One casualty of Pratt's involvement was Smith's preface. Pratt, who was editor of the Canadian Poetry Magazine, "objected to the preface because its radical pronouncements could alienate half his magazine's readers, and Scott wrote to Finch, 'We would not willingly compromise him'." Finch seconded Pratt's objections, prompting Smith to write to Scott: "Who the hell are Finch and Pratt to object to the preface? If I am willing to let my poems come out in the same book with Pratt's insipid stuff, he can take the preface." ref name="autogenerated2003"/> However, Smith's preface was also "rejected by the publisher as being too impatient with traditional Canadian poetry," and it was dropped, with Scott writing a more "modest" preface instead.
When Macmillan also demanded "that the poets pay $200 toward the production of 650 to 675 copies of New Provinces, Scott looked elsewhere, and submitted the manuscript to the Dent publishing company. At this point, Pratt threatened to leave the project if Macmillan did not publish it.... In the end, Scott paid the bulk of the cost, $120, while Finch and Pratt each contributed $40. Smith, who could easily afford the fee, refused to contribute because of the argument over his Preface."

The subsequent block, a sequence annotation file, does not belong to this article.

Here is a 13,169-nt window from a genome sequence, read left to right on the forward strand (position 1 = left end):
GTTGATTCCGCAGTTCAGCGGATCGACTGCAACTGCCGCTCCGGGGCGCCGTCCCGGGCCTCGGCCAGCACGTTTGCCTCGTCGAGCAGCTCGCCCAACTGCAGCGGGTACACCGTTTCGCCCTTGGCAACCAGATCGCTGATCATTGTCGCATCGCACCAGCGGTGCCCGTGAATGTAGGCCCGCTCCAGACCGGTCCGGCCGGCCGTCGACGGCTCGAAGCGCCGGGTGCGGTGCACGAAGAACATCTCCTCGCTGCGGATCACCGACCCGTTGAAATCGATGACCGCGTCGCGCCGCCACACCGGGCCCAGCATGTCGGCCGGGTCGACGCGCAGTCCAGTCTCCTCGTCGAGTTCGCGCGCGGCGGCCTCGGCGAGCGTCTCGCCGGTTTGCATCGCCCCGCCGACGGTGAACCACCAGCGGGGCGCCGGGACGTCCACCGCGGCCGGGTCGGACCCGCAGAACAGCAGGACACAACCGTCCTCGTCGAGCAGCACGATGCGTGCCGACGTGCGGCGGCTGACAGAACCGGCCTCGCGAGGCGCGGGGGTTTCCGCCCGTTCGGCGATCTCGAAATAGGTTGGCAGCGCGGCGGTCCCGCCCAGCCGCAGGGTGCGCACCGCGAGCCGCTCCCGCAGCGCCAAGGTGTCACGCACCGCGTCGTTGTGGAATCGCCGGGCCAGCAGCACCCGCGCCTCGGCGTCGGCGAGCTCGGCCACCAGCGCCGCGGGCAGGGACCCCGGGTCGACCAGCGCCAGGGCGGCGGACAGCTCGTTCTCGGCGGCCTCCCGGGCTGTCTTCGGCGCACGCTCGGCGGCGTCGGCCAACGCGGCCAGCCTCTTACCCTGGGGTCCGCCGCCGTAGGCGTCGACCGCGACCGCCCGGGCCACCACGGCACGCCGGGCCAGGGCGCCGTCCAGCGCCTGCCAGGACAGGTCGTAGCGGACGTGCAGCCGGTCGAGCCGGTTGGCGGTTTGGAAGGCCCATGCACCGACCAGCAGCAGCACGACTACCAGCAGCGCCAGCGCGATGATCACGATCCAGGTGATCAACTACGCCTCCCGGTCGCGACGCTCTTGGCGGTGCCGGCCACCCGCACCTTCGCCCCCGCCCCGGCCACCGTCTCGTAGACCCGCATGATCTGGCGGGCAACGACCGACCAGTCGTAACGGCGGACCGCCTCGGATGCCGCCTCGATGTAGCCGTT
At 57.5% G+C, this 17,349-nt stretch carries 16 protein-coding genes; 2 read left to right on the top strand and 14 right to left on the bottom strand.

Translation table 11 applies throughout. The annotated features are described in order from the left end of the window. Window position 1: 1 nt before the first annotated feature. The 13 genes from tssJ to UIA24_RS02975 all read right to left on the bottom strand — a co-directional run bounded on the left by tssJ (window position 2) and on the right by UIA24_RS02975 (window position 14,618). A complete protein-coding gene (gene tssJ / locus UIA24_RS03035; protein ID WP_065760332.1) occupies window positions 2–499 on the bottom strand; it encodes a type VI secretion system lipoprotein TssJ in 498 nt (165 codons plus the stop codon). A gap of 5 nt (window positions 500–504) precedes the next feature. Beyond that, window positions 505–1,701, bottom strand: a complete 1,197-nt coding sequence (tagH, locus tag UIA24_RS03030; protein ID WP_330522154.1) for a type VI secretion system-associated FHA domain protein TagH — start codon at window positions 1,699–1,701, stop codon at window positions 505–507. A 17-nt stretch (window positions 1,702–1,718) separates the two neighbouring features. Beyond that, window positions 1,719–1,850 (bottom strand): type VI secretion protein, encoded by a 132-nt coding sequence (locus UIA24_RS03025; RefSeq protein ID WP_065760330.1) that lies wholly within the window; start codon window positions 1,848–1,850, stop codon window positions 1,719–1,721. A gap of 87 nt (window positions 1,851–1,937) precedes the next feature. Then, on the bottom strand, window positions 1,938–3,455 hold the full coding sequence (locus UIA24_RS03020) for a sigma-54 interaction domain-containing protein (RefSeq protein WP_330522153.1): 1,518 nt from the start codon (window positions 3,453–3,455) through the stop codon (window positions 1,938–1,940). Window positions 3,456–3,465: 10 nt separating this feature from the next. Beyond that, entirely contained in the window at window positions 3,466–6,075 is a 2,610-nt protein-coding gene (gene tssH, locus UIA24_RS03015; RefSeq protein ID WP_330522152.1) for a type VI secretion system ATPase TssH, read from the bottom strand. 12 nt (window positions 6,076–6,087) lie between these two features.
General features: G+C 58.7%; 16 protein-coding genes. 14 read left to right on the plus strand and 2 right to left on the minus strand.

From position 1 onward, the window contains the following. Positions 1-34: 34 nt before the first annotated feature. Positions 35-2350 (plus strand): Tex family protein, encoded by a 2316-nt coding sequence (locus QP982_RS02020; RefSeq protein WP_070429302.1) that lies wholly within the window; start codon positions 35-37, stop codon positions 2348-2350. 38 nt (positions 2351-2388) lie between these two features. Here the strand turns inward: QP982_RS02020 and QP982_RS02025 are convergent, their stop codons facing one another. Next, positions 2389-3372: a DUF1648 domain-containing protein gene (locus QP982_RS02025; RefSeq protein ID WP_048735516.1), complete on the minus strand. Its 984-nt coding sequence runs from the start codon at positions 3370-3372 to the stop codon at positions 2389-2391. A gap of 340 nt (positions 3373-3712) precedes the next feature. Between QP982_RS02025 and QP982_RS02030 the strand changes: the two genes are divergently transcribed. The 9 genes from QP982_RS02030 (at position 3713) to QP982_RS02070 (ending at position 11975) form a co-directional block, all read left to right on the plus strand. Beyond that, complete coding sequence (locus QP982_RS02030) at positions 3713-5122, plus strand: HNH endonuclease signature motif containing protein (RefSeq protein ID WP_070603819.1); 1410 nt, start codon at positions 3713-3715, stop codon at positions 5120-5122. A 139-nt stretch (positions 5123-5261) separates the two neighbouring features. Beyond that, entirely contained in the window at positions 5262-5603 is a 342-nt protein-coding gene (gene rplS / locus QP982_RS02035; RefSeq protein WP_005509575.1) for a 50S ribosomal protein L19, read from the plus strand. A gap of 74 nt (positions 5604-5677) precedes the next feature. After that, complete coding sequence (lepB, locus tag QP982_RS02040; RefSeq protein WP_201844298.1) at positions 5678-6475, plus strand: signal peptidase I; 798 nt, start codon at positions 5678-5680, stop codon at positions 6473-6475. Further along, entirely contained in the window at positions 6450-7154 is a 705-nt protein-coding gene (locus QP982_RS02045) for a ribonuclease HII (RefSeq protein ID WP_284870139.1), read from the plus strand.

New Provinces finally was printed in a limited run of 500 copies, of which only 250 were bound for sale, on May 9-11, 1936. All told, it "took 4 years of negotiation and pleading on the part of Scott before it was finally published by the Macmillan Co. of Canada." 
While the book sold poorly – less than 100 copies were sold in the 1st year  – it had an effect on those who read it. "The poems in New provinces had an impact on Canadian verse far beyond any prefatorial pronouncements: in its implicit call for new findings and new attitudes in Canadian writing, it might be likened to the effect of the Wordsworth-Coleridge Lyrical ballads in 1798 on the Romantics.... The effect of New provinces was that it established the 'Montreal Group' as the Canadian avant-garde of its time."